Sitting on both sides of the scalpel
After 3 joint-replacement surgeries, anesthesiologist has recaptured a pain-free, active life.
Lisa Vidato, MD, is more familiar with the operating room than most. Afterall, her career as an anesthesiologist has given her a front-row seat to the benefits and challenges that come along with being placed under bright surgical lights.
More specifically, Vidato has spent the last 18 years working alongside the highly regarded team of orthopedic surgeons at Providence Saint John’s Health Center in Santa Monica. But it wasn’t until she was 55, following years of physical decline, that she found herself on the other end of the scalpel. Over the course of the next five years, Vidato, now 63, would undergo three joint-replacement surgeries to repair both knees and her left hip.
“I’ve led a very active life, and the pain had become unbearable,” Vidato said. “I was very athletic growing up and I just got to a point where I couldn’t even walk.
“It was hard because I wanted to still travel, walk down to the beach, do those kind of things that I should be able to do at 55.”
While Vidato knew that surgery was her only path to reducing her pain and getting back to all the physical hobbies she enjoys, the decision to get her first joint replacement wasn’t initially an easy one. Despite her medical expertise, Vidato found herself dealing with a bout of anxiety — a normal occurrence, especially for someone who has never experienced major surgery. Although she knew she’d be in good hands — later lauding the orthopedic surgeons and staff at Providence Saint John’s for the care she received — it was her patients that inspired her to go through with the procedure.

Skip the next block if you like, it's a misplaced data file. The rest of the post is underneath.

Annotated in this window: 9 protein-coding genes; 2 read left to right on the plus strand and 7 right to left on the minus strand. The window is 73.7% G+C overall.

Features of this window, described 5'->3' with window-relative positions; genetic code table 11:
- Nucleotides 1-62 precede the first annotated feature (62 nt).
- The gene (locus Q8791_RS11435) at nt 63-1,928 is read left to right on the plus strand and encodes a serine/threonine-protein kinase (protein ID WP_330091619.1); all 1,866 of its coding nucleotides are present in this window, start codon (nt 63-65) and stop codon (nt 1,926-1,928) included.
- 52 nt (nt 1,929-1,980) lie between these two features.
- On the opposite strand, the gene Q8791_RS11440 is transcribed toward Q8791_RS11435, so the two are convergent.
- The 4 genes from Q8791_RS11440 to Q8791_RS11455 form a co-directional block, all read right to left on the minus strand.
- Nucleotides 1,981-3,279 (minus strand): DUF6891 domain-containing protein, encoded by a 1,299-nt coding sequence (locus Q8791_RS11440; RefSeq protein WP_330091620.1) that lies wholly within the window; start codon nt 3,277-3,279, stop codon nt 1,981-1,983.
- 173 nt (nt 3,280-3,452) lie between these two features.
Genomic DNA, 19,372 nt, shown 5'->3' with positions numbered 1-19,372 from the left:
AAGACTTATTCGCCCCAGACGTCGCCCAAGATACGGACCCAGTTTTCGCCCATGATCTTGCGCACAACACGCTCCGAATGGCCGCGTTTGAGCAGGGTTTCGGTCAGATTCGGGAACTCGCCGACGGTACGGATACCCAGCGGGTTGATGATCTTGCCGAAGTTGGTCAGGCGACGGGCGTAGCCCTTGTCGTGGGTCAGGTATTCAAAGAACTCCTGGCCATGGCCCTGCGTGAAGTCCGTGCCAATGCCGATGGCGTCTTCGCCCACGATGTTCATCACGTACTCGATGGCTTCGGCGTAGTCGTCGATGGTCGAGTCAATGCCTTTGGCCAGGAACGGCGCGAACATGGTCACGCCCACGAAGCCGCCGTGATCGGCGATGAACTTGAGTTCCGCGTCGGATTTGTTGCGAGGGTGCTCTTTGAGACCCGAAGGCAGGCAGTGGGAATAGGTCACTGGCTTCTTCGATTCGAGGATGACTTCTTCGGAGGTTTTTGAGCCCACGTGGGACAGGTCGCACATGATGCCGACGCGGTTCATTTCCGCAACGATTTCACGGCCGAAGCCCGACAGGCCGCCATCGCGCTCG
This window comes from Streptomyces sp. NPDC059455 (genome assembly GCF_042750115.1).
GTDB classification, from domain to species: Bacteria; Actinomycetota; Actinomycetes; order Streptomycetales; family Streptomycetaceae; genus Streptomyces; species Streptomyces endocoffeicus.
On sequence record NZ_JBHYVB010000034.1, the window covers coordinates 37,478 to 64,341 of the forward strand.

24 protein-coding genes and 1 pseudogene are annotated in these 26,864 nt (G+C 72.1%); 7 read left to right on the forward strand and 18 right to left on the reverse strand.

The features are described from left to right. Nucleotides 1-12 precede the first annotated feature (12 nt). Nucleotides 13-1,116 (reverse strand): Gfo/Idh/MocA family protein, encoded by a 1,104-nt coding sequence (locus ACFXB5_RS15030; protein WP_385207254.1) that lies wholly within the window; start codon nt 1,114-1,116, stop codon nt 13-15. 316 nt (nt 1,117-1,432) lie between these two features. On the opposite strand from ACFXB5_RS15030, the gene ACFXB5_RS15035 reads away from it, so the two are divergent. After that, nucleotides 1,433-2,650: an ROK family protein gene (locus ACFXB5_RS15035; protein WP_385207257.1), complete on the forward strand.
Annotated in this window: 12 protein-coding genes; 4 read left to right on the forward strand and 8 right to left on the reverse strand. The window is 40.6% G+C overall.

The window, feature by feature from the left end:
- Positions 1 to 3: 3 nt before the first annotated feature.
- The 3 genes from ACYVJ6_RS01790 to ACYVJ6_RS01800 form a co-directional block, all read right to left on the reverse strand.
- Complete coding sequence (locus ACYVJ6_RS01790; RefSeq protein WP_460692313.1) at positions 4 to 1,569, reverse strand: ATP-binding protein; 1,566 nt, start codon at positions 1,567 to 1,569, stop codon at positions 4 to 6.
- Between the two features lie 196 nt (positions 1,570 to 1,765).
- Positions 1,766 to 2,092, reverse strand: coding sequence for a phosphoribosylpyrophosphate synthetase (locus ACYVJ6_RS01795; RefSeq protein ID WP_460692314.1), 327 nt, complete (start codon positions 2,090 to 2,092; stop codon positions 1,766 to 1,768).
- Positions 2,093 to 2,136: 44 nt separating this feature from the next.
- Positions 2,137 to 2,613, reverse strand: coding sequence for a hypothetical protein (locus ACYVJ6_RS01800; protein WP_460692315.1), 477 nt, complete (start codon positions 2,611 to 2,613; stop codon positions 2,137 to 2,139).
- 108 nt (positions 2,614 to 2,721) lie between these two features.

“Of course, I was looking at outcomes. But I think it was just seeing their courage to come into the hospital and place their trust in someone to cut through a joint and replace it that had the biggest impact,” she said. “I thought, ‘If they can do this, maybe I shouldn’t be afraid.’ That really gave me the little boost of courage to get something done.”
Additionally, Vidato had once witnessed her mother experience severe joint pain. However, unlike Vidato, surgery was not an option.
“My mom had gotten to the stage of her life where she couldn’t do anything about it,” Vidato said. “She was in her 80s and for her it would have been something she couldn’t do. I didn’t want to be 80 and still in that kind of pain.”
World-renowned surgeon Andrew Yun, MD, would take her on as a patient, but Vidato said she would have been comfortable had the surgery been performed by any of the orthopedic surgeons at Providence Saint John’s, who she called “dedicated physicians who truly care about their patients on a deeply personal level.”
“I go to Saint John’s where I feel comfortable and safe: not only are the doctors great, but the nurses and ancillary staff are tremendous,” she said. “I also know the physical therapists are going to be working with me to get me in tip-top shape. It’s like being home and I can’t fathom being at any other place to receive care.”
Three surgeries and nearly ten years later, Vidato is taking 22-mile bike rides on the weekend while training to participate in a relay triathlon.
“Most of the time, I tell patients, ‘I’ve had several joints replaced, we should have a conversation about it,’” Vidato said. "I think it’s good to share my story and let people know that I'm now able to do things that I could have only dreamt about when I was 50."
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